Fun was a key ingredient of this year’s Celebrate events. (photo by Joe Howell)

“You see images around campus for the U.S. News and World Report’s Best Hospitals rating,” Balser said. “This year, we made the Honor Roll, which means among all hospitals in the United States, we are among the 20 most sought-after health care institutions in America.”

Balser praised standout clinical programs, including the Vanderbilt Transplant Center, which performed 502 solid organ transplants in 2018. The Heart Transplant Program now boasts the second highest procedure volume in the United States, while the Lung Transplant Program is the Medical Center’s fastest growing.

He also applauded the Medical Center’s leading role in the Undiagnosed Diseases Network, a network comprised of 12 National Institutes of Health-funded centers that seek diagnoses for extremely rare and complex diseases affecting more than 20 million Americans. Over the past four years, the Vanderbilt Center for Undiagnosed Diseases has been responsible for nearly 25 percent of all diagnoses made by the network.

Wright Pinson, MBA, MD, Deputy Chief Executive Officer and Chief Health System Officer for VUMC, focused his remarks on patients to illustrate the Medical Center’s ongoing commitment to personalized care. New television ads featuring individuals whose lives were saved by teams at VUMC were shown.

In the ads, heart transplant patient Maurice McAllister talked about his close relationship with his care team, especially transplant coordinator Jan Lemanski, RN. Singer/songwriter Wade Hayes voiced his heartfelt appreciation for his oncologist, Jordan Berlin, MD, who he credits for saving him from stage 4 colon cancer. Tracey and Rhonda Kinslow, parents of Hannah Kinslow, shared how Monroe Carell Jr. Children’s Hospital at Vanderbilt feels like home to their daughter because of the many acts of kindness they have encountered.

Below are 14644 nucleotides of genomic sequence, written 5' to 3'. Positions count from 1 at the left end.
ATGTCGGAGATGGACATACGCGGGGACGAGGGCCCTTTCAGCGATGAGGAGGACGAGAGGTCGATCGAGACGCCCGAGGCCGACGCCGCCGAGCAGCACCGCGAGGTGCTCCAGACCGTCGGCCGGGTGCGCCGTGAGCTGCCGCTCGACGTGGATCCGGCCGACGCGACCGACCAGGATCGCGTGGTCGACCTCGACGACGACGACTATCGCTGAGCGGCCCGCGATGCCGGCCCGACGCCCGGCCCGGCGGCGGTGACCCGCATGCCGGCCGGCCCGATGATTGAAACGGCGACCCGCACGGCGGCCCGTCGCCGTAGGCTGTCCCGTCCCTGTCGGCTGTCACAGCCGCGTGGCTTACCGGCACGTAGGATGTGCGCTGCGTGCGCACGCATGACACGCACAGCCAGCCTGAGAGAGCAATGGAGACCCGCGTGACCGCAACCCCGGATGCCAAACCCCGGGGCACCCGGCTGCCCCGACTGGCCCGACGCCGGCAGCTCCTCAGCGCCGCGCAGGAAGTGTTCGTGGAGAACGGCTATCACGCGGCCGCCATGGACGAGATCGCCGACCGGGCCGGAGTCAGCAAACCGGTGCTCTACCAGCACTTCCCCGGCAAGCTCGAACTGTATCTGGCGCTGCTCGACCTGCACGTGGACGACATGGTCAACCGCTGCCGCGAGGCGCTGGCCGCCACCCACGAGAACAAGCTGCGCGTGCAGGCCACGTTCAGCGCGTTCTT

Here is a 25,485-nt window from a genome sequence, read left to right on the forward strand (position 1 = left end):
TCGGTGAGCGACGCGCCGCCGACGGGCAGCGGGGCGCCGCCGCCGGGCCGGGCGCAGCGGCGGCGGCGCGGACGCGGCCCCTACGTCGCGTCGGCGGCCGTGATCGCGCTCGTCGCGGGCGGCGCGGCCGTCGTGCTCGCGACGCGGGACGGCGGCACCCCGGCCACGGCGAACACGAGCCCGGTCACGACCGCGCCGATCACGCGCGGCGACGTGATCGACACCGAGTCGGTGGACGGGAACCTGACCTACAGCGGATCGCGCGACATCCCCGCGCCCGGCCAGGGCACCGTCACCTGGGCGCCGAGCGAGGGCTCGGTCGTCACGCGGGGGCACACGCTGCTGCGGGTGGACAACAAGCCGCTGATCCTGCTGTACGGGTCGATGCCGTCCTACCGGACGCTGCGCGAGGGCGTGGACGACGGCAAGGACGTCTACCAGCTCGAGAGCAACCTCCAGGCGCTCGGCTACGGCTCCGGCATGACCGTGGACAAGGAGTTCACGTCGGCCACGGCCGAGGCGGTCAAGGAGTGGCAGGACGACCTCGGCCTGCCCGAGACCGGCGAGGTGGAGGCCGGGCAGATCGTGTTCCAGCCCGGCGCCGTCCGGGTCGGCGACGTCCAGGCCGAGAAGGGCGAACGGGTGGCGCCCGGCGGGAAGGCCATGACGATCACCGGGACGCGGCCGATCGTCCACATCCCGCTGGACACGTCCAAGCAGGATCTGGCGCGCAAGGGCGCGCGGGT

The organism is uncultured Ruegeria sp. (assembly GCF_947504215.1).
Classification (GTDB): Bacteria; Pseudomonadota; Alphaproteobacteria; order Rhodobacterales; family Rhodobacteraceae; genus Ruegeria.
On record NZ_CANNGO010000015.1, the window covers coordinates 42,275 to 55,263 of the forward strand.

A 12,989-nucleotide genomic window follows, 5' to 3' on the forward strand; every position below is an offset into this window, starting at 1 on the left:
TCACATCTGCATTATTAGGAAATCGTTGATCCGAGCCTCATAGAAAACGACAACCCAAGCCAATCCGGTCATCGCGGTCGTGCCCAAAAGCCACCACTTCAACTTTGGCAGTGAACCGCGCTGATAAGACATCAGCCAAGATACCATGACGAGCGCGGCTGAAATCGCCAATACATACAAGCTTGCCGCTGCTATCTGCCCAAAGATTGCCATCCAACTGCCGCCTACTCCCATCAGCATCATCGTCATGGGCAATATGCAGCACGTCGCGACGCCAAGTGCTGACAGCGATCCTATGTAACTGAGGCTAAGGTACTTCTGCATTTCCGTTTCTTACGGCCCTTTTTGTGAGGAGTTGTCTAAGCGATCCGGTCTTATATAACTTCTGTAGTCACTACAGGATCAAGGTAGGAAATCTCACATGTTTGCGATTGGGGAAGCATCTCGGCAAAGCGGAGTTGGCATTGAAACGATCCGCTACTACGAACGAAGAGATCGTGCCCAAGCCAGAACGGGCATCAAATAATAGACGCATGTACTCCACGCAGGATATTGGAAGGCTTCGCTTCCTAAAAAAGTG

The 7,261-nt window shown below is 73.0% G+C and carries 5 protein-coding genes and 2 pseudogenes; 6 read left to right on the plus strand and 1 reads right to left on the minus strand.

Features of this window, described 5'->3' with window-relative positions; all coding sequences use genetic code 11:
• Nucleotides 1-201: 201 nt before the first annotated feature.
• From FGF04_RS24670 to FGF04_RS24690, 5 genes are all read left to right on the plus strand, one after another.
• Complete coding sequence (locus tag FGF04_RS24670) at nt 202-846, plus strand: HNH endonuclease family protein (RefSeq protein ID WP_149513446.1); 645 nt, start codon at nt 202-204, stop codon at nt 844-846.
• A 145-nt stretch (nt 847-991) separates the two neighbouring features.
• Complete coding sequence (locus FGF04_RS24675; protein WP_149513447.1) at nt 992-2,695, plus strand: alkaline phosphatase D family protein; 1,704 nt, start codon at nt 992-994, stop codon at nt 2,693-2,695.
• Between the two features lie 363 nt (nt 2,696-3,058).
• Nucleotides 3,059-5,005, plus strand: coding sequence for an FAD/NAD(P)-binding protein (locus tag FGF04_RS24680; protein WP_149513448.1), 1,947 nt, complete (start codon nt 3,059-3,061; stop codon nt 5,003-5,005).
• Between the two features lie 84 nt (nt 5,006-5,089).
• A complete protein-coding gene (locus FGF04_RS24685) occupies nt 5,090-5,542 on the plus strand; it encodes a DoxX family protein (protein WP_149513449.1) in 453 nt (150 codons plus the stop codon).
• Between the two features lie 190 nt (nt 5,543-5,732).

“Weren’t those terrific?” Pinson asked after the audience viewed the ads. “I heard Maurice say, ‘Vanderbilt saved my life.’ I heard Wade say that he thinks if he hadn’t met Dr. Jordan Berlin, he wouldn’t be here. And I heard Hannah’s dad say, as far as that family’s concerned, and especially Hannah, ‘this is her hospital, and she loves it.’”

The patients and their families even filmed a special “thank you letter” just for employees so each could express their gratitude for the care they received, and to share that even small deeds and smiles are appreciated, especially during a crisis.

Pinson concluded his remarks by sharing updates about recent and upcoming facility expansions, along with information about initiatives underway that are enhancing the patient experience and increasing access to health care services.

Pinson said that 72 new primary care exam rooms were recently opened at Vanderbilt Health at One Hundred Oaks and the Village at Vanderbilt, and construction has begun on a new pediatric specialty and outpatient surgery center in Murfreesboro that will serve patients of Monroe Carell Jr. Children’s Hospital.

On the west side of Nashville, at the Highway 100 and Highway 70 split, a new 46,000-square-foot multispecialty surgery clinic with operating rooms, as well as infusion bays for cancer treatment, will soon be under construction.

He said 88 inpatient or observational beds are also being added at Vanderbilt University Adult Hospital and the Vanderbilt Psychiatric Hospital, along with the expansion currently under construction at Children’s Hospital.

“We are focusing on where we serve others and how we serve others,” Pinson said. “We’re trying to fill in those gaps in access to care.”

At the conclusion of Celebrate, songwriter Jonathan Mann performed a song he’d written about the event as it unfolded. Employees sang along on the chorus before enjoying a meal provided by the Medical Center.

To watch Balser’s State of the Medical Center address, go to